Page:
By Augusto Corvalan



The aunt has tried to devour me in a variety of ways.

The first time I can remember she was teaching me the piano even though I did not want to learn.

I don't remember exactly but I bet I was acting out.

She tried to sever my fingers with a surprise slam of the piano lid.

Joke's on her, she only got my right ring finger.

That night she chopped up the finger and cooked it in skewers, like mini-hotdogs, and served it with mashed potatoes and spicy mustard from Belgium.

For dessert we had marshmallows and I got my revenge by eating them all in a mouthful before she could react.

The house is G + me + the aunt.

In the mornings we all have breakfast and then G + I go to school.

The aunt never leaves the house.

The aunt is in a blue mood.

She has felt low for what seems like a long time.

When you were younger, she tells me, you would answer to anything but your own name.

Then the aunt turns to G. When you were younger, she says, you could predict the future.

You wrote it all down in notes.

You predicted that your heart would be broken by a dentist at 32.

That you would lose all your teeth at 43.

And starve at 55.

Then what? says G. She always takes charge.

I hugged you, the aunt says, and told you I wouldn't let anything bad happen but you didn't hug me back, you didn't even believe me, you just stood there with your back extra straight and your hair down to your waist and your bottom tooth already chipped.

And me? I can never hold my tongue.

You hated all writing, any form of recording. I tried taking a video of you walking but you became furious and slapped the camera from my hands. You tore the tape with your teeth, not just that tape but all the tapes in the house. I had many tapes then, I used to like to record voices, messages, I had all kinds of tapes.

Tapes from old television programs.

Tapes from my old roommate.

Tapes from your mother from many years ago.

And then? G interrupts.

The aunt shrugs.

I never heard any of those tapes again.

I shrug.

G points at me. You are always the one who takes things too far.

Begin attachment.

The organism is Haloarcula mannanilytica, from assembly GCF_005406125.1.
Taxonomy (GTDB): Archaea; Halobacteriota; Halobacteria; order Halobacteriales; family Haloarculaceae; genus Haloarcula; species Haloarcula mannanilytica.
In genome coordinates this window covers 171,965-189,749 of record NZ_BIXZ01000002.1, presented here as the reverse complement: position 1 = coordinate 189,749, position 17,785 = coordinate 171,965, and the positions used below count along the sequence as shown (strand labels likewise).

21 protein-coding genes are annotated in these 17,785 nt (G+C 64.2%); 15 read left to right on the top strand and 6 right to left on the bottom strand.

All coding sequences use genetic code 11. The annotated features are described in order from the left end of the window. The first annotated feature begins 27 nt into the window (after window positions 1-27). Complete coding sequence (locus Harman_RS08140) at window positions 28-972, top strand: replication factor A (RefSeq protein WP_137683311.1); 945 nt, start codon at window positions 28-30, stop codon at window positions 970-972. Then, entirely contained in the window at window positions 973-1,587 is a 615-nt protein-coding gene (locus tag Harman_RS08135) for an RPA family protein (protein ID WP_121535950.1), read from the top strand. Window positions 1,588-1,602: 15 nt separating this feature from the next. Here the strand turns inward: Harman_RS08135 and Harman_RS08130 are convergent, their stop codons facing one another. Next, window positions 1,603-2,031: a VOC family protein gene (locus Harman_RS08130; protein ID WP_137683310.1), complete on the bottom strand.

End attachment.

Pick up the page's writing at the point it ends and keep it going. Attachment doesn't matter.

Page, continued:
1. Cannibals have been observed to form family units for short periods.

2. It is not known why cannibals engage in this type of behavior.

3. Cannibal teeth are capable of inflicting not only ordinary gashes but also a type of wound that is nothing like a gash and more like loneliness or a void.


For breakfast I ate sugarcereal with milk that overflowed from the bowl and had to be slurped up from the table where it spilled.

G had chocolate pastries.

To get to the school G + I take the windy path that follows the edge of the forest and avoids the town.

Kids should not go to town alone, the aunt says, because the town is a dangerous place and one needs to always be on guard there.

It would be nice if the town was peaceful and calm, but that's just not how cannibals are.

Has the aunt ever been to town?

A long time ago I went to town, when I was younger and my teeth were sharp and I ate many faces.

Did mother go to town?

The aunt shakes her head no.

Your mother walked into the woods even though I asked her not to, even thought I said I wouldn't follow her if she walked into the woods, even though I said don't go into the woods, please don't go into the woods.

Go to school now, the aunt says.

The school is a long concrete bunker.

The school is not large. The town is small and there are only a dozen other kids.

The school doesn't have many rooms but is full of long hallways.

I'm always lost because no one ever explained to me where to go or why I'm here.

G is not like that. G always knows what she has to do.

I follow G everywhere she goes, hand in hand.

After school G + I ate macarons, then beans, then the front pages of old newspapers, then juice, then the pages of the calendar, then a whole pecan pie. I like the feeling where you eat so much and you feel horrible and pass out.


G woke up from a nightmare. She didn't want to eat breakfast. I ate pudding, which was vanilla, a huge scoop of it. And a honey cake. And a brownie.

G was upset the whole day. She didn't talk to anyone. At lunch she didn't eat or play, she sat with her arms crossed not doing anything, just staring.

I asked her what was wrong a million times but she just hated me more every time.

I left school early and went to the edge of the woods to play a game where I find the nicest stick and shatter it across my knee. Some sticks are harder than others but I break all of them just the same, that's part of the game. I ate a few splinters but I have to admit it wasn't as much fun without G.